- More Cultural Creatives than Traditionals and Moderns do not have clearly identified religious affiliations, and 30 percent more Traditionals and Moderns than Cultural Creatives identify themselves as conservative Protestants.
The following is The Edgeâ€™s extensive interview with Paul Ray, who identified the Cultural Creatives subculture:
When did you first know there was something very important and illuminating in the research pointing out a new subculture.
Paul Ray: I really started my research in November 1986 on values and lifestyles. I was trying to use variables to predict what people will actually do, from giving money to good causes to what kind of house or car they want to how they will vote. So I was doing a survey a month, and incidentally, that comes to well more than 100,000 interviews during the last 13 to 14 years! That adds up to a really reliable result.
That’s a very important part of what we have to say. When I make extraordinary claims, I’m also offering extraordinary evidence. In that time, there were 500 focus groups, as well.
I was about five years into the research when I realized I didn’t just have a good predictive tool, that what I was looking at, in fact, was about culture in some sense and not personal growth psychology. For example, it wasn’t just about who was enlightened and who wasn’t. What happened was, it didn’t matter what the topic of the survey was, I was always getting this population that I later called the Cultural Creatives. I guess you could say that fortune favors the prepared.
As a sociologist who had been looking at social change for a lot of years, I knew that I was looking at change that was happening in the way that people lived in every aspect of their lives — whether it was their food or their houses or their cars, attitudes about politics and the environment, or their worldview. It always came out that you had this distinctive population. I had a full profile of characteristics, and this was a whole new subculture, a whole new sub-group just as real as the French — in a whole rich complex and distinct way of life. That was the big realization, the tip-off really, that we had something of major importance occurring in American life. We were seeing a whole new world and a whole new way of life. Such a subculture doesn’t appear like that more than once every century or so.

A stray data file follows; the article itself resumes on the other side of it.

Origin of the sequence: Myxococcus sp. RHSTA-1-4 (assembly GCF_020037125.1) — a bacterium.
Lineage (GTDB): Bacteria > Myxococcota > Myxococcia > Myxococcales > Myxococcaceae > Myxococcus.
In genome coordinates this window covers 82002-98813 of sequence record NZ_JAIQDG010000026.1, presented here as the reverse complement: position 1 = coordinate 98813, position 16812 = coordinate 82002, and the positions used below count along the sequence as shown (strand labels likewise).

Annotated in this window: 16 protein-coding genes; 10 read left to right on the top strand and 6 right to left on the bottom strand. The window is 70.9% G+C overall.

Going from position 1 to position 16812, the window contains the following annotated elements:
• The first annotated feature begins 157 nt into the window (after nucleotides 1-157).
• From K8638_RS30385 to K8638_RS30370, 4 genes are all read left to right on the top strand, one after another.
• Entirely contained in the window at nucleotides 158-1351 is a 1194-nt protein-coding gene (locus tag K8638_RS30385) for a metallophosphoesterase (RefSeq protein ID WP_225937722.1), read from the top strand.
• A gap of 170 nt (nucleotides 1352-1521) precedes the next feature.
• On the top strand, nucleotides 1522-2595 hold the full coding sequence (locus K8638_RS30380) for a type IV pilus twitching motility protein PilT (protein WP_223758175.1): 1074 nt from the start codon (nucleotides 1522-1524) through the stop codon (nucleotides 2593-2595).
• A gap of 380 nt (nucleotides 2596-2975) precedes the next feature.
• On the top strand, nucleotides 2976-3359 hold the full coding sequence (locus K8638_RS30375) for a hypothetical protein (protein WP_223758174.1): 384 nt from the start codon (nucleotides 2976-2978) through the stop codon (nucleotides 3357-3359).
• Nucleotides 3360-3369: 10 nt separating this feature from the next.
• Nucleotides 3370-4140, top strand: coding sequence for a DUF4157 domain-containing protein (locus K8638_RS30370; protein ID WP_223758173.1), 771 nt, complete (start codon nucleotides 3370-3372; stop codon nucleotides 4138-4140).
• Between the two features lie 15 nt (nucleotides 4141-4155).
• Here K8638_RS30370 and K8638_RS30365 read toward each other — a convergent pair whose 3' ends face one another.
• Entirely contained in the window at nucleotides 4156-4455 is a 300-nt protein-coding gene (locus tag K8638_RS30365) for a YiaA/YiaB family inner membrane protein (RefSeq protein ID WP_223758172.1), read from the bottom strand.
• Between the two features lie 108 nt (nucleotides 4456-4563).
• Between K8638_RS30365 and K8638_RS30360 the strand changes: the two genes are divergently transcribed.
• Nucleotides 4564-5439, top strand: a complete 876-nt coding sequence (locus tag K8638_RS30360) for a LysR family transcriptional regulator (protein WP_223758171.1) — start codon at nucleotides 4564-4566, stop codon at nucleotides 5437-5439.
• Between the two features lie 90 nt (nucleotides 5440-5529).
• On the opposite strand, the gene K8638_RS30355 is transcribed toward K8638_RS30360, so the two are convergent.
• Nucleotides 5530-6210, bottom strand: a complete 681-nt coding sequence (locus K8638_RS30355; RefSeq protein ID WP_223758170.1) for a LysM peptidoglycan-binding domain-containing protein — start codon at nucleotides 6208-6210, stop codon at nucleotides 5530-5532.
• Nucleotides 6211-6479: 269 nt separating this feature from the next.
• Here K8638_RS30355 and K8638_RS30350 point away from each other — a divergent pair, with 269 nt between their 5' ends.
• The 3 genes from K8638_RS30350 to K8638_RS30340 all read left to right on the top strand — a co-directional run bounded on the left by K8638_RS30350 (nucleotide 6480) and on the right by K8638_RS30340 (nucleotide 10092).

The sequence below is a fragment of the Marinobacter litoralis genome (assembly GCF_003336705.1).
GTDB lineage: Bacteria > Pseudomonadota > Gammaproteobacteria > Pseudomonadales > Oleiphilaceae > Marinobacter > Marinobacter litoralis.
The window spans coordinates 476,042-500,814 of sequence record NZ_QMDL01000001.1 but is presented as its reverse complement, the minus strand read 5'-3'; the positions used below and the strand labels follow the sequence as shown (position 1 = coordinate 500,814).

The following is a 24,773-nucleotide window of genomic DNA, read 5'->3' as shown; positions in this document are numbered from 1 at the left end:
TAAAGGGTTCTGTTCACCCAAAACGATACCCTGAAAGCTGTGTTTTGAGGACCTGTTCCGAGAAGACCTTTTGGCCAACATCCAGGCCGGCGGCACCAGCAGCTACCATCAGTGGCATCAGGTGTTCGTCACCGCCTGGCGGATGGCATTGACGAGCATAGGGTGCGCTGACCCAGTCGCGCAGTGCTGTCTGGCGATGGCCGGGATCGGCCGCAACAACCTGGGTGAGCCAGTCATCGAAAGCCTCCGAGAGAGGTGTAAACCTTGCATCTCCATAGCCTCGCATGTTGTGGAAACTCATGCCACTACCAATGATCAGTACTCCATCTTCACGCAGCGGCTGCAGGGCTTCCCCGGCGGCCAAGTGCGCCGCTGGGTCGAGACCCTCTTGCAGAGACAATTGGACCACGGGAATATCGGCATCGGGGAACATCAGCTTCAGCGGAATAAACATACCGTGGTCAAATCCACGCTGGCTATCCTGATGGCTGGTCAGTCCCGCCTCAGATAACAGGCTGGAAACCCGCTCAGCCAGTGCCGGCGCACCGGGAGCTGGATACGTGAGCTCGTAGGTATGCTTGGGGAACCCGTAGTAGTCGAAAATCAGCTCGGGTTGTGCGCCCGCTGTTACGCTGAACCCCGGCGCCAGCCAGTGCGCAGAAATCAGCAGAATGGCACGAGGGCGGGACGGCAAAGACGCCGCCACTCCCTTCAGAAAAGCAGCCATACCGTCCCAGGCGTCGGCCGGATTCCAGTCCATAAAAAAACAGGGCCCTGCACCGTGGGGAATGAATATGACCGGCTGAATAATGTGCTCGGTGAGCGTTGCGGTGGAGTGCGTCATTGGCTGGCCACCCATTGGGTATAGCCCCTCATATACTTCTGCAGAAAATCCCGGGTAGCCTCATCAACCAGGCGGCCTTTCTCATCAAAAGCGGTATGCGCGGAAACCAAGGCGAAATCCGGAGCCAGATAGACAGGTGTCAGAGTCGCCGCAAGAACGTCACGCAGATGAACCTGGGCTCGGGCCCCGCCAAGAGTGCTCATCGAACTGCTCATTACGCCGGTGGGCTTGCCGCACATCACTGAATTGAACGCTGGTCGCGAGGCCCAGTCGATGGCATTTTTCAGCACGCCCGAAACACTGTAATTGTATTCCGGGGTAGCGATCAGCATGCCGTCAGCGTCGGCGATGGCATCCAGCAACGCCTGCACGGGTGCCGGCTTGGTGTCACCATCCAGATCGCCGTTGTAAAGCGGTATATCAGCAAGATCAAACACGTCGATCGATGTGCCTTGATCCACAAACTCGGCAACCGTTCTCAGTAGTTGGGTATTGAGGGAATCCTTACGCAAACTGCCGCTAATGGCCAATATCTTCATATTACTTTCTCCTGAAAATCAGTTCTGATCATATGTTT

How did you feel when you were presented with that information that a new subculture was being identified?
Ray: I felt validated. I had suspicions as to what was going on. I would like to be able to say it was a eureka moment and I went running through the streets naked…but it was more of an evolving process.
Who came up with the term cultural creative?
Ray: I did. We tried the word greens first, and we tried person-centered, and inner-directed, and really nothing stuck. Nothing quite captured what was actually going on. Those terms were much too psychological, and really, we’re looking at a population that in standard terms of demographics is fairly heterogeneous. What I finally realized about the time that I was talking about a new subculture as a major event in the lives of the Western world, that these were people who were distinct. When you listen to them in focus groups, they are creating a new culture. They are making a lot of innovations, none of which, incidentally, were news. The news simply wouldn’t want to cover them. And so I said, “All right, we have over on the religious right the cultural conservatives, and over in Silicon Valley we have the technological creatives. Why not call them Cultural Creatives?
Do you have a sense that this is a very fast-growing group?